NASD Brokerage Commissions

By: William Cate

NASD Brokerage Commissions
By William Cate
Published June 2001
To contact the author: Visit the Beowulf Investments website: [http://home.earthlink.net/~beowulfinvestments/] [http://home.earthlink.net/~beowulfinvestments/globalvillageinvestmentclubwelcome/]

Investors pay a commission and a spread whenever they buy a NASD
stock. This is true about stocks trading on the Over-the-Counter Bulletin
Board (OTCBB). It's true of Nasdaq stocks.

NASD brokerage commissions can't exceed 5%. Investors are
stampeding to the Net to save on brokerage commissions. Few brokerage firms still charge 5%. However, Net traders pay less than 1% brokerage
commissions.

What investors don't realize is that there's a spread. This is the
commission charged by market makers. The NASD doesn't regulate the spread. It can be 25%. What difference does it make if an investor saves 4% on
brokerage commissions and pays 25% on the spread?

Investors believe that the Bid/Ask prices represent the highest Bid
and lowest asking price for any stock. In reality, the Market Maker sets
the Bid & Ask prices. The pricing structure benefits the short term cash
needs of the Market Maker to make money.

It's rare to have a Market Maker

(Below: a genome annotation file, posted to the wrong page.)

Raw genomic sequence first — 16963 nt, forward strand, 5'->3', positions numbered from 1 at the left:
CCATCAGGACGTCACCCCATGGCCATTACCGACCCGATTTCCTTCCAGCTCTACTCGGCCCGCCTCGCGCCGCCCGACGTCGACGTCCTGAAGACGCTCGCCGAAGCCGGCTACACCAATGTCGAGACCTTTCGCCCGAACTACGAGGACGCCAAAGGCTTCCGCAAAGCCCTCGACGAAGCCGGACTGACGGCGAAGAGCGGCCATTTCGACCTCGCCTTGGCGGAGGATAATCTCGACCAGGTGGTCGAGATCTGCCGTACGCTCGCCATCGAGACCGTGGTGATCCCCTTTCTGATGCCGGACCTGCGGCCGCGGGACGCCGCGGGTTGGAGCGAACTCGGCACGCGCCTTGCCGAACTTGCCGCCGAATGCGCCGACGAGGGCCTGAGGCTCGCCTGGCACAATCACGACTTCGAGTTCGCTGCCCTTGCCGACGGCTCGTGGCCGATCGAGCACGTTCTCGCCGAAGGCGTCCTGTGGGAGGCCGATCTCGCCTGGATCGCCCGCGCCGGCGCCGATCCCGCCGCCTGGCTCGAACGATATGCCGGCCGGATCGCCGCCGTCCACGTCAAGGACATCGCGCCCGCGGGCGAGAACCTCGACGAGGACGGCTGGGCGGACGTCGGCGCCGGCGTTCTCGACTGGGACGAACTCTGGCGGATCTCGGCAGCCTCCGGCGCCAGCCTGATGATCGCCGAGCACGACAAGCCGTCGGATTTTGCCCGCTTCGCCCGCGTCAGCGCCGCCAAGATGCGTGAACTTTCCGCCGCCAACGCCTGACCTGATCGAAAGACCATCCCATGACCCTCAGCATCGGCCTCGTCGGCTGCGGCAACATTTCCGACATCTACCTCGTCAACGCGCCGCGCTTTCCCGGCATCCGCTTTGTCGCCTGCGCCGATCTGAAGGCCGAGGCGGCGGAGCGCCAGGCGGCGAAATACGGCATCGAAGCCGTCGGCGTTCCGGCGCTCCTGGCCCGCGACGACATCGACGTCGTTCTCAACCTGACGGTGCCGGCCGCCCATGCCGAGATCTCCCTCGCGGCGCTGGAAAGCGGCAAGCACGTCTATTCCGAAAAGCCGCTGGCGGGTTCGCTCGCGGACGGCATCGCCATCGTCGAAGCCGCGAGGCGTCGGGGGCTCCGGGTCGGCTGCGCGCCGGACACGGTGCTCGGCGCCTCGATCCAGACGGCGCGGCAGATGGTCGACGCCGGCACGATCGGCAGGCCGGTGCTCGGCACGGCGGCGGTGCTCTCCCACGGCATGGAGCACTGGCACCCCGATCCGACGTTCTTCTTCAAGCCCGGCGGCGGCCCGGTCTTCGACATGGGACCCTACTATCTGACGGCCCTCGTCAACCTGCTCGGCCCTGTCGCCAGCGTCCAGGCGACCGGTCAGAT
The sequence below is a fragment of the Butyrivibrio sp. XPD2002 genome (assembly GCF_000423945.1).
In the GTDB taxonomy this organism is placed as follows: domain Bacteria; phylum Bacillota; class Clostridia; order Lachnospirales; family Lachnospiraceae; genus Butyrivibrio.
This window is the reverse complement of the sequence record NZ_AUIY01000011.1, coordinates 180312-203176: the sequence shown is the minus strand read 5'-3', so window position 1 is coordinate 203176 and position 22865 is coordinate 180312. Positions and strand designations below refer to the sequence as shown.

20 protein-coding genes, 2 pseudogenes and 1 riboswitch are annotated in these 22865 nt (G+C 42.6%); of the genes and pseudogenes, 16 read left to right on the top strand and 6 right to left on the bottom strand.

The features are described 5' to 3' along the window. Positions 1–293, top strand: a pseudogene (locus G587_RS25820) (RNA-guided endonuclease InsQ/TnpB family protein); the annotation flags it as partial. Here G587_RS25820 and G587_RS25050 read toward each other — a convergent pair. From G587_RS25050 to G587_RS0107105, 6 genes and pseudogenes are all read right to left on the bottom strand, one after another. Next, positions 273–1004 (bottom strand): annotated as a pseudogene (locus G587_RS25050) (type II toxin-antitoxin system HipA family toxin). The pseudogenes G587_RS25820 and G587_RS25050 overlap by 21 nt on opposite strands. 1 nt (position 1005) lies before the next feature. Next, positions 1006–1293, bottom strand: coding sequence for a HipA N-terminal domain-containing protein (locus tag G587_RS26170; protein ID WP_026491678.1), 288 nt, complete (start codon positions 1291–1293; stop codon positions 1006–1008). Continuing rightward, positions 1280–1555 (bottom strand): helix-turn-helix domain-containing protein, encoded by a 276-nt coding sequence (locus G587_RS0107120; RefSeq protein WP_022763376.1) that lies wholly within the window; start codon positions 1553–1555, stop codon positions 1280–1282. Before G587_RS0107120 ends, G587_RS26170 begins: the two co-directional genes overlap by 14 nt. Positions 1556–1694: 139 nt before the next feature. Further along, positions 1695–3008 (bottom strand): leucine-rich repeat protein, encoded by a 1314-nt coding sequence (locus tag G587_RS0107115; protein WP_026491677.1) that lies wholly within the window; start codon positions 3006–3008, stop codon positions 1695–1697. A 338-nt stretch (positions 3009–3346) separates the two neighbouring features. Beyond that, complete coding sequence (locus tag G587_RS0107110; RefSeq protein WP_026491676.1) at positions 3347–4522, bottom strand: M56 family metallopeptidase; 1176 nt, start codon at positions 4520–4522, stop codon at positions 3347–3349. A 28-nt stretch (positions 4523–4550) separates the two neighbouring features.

that trades a company's stock for the benefit of the company or the public.

Let's assume that the highest bid is one dollar in an OTCBB stock.
The Market Maker can show the highest bid as seventy-five cents. If the
lowest ask price is seventy-five cents, the Maker makes the trade. However,
the bidder pays one dollar for the stock. The Market Maker keeps the
quarter per share as their spread. The result is the buyer has paid over a
25% commission on the sale of the stock.

Maker Makers can buy stock for their own account. If there's strong
Bid demand, the Market Maker isn't obligated to reflect it in the Bid & Ask
prices. This allows the Market Maker to buy shares at lower prices for
their own account. Once they own the low-priced ask stock, they report the
stronger bids. They sell the stock, adding the stock sale profit to their
spread. A heavily traded stock makes money for anyone making a market in it.

The goal of the NASD was to have the Market Making broker act like
a stock specialist on the American or New York Stock Exchanges. It doesn't
work because the NASD broker makes their money buying and selling stock for their own account. The Stock Exchange Specialist makes money by buying and selling shares to maintain an orderly market in the company's stock.

If you are a public company, investigate how your market maker
handles trades of your stock. If they are solely interested in their short
term profit, meet with them. Restructure your agreement so that the Market
Maker makes money, but your company benefits.

To contact the author: Visit the Beowulf Investments website: [http://home.earthlink.net/~beowulfinvestments/] OrBusiness Management Articles, visit the Global Village Investment Club Website:
[http://home.earthlink.net/~beowulfinvestments/globalvillageinvestmentclubwelcome/]

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